Selected Unpublished Correspondence 1885–1910
Frederick J. Down Scott
Literary Criticism / General
603 pp. 6x9
$42.95 paper 978-0-8142-5352-6
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“These new letters from William James round out wonderfully the portrait of the man and thinker. We read in them the ‘practical saint’ in his daily life and the spontaneous, colloquial enlargement of his philosophy—a delight on both counts.” —Jacques Barzun
This selection of William James’s unpublished correspondence emphasizes the continuous and harmonious integration of his talents, interests, and achievements in the fields of science, psychology, and philosophy. The letters provide a vivid, personal, and detailed account of a twenty-five year slice of American European intellectual history, making a major contribution to our understanding of James, the professional and scholar as well as revealing much about James the man.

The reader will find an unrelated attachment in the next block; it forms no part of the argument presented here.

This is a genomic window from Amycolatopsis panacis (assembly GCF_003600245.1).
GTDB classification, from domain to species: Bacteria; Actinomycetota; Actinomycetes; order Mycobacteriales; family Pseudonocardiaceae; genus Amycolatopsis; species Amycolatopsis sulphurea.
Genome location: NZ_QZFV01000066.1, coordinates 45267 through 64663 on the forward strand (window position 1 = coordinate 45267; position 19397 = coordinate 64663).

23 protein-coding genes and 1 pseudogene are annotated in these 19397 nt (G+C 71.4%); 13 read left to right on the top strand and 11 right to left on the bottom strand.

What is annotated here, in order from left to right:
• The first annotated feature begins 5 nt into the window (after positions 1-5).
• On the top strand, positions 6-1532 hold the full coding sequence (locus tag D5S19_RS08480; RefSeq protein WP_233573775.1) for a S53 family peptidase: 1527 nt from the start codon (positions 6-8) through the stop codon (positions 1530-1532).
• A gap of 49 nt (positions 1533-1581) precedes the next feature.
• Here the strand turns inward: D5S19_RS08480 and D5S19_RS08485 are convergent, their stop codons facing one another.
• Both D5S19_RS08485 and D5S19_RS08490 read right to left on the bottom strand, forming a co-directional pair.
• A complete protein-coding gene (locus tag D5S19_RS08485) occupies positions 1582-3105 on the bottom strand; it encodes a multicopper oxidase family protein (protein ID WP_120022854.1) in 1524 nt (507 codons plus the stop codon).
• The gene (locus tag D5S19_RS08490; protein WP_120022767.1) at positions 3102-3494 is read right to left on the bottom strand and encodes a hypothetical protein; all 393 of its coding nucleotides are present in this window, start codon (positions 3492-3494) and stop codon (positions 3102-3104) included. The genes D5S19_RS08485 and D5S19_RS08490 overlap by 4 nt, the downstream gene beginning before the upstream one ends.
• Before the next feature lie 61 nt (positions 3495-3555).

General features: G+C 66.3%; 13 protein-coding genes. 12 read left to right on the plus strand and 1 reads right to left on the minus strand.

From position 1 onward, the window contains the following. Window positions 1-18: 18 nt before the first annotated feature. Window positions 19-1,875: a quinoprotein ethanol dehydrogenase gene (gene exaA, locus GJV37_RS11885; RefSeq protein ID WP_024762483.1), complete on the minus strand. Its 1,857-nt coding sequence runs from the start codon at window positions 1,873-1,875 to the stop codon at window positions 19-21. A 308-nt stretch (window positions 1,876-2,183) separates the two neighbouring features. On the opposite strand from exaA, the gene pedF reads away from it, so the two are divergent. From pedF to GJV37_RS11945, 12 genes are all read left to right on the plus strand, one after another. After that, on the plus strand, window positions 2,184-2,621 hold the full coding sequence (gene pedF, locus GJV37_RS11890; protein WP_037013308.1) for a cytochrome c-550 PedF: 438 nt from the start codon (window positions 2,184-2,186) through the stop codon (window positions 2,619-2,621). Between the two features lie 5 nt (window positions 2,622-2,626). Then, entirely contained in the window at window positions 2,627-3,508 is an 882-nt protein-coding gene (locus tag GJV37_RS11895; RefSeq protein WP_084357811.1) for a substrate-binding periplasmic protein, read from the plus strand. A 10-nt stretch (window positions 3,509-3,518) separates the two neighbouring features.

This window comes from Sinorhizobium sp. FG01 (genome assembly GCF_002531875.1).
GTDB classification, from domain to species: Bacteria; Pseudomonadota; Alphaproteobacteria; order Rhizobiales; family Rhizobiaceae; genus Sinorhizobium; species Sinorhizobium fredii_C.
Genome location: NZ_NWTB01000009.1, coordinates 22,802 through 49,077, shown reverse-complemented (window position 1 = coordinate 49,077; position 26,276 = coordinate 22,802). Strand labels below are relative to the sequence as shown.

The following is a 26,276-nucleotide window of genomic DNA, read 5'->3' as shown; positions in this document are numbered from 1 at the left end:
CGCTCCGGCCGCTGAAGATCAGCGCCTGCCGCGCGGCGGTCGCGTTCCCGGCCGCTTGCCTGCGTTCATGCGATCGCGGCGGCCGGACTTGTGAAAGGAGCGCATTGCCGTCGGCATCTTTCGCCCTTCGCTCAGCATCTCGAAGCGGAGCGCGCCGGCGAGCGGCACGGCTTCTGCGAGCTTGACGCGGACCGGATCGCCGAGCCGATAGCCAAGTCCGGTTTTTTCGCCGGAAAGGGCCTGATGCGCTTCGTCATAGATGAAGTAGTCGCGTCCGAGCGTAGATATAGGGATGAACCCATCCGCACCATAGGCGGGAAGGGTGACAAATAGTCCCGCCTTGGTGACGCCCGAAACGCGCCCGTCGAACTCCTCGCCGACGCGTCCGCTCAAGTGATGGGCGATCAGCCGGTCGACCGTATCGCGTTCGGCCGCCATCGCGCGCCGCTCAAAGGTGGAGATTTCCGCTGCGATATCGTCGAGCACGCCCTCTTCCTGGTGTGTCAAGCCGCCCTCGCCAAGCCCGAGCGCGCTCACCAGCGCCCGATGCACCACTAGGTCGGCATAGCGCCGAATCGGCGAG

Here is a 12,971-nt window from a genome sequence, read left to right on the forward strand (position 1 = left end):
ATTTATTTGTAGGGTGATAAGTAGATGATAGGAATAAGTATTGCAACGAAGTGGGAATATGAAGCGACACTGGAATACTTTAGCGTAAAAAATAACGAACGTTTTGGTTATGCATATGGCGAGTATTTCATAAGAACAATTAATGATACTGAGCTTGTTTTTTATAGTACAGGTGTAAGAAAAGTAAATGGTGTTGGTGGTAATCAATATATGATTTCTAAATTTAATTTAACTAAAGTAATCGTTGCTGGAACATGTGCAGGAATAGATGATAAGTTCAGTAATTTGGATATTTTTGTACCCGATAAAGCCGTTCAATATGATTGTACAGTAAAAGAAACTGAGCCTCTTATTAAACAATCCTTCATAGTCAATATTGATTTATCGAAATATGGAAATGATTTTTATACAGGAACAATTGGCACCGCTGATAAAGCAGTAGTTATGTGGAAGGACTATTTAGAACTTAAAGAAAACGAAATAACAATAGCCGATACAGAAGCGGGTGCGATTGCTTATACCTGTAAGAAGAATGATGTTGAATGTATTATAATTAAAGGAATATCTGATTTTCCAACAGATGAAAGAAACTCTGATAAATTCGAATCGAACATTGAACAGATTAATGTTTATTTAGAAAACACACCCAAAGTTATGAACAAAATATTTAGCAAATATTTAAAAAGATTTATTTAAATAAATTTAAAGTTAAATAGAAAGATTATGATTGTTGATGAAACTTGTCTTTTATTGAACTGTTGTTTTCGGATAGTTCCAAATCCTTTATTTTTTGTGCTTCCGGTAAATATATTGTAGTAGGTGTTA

William James was a man around whom the professional lives and works of many men and women revolved. He was also at the forefront of the rapid growth in the intellectual life of several colleges and universities. The letters shed light on James’s influence upon people and institutions and portray James as teacher, public lecturer, scholar, and literary artist. Dr. Scott provides an informative introduction and annotated chronology to place the letters in context.
Frederick J. Down Scott is professor of philosophy at San Jose State University. He is the author of several articles on William James and Walter Burley’s Treatise de Formis.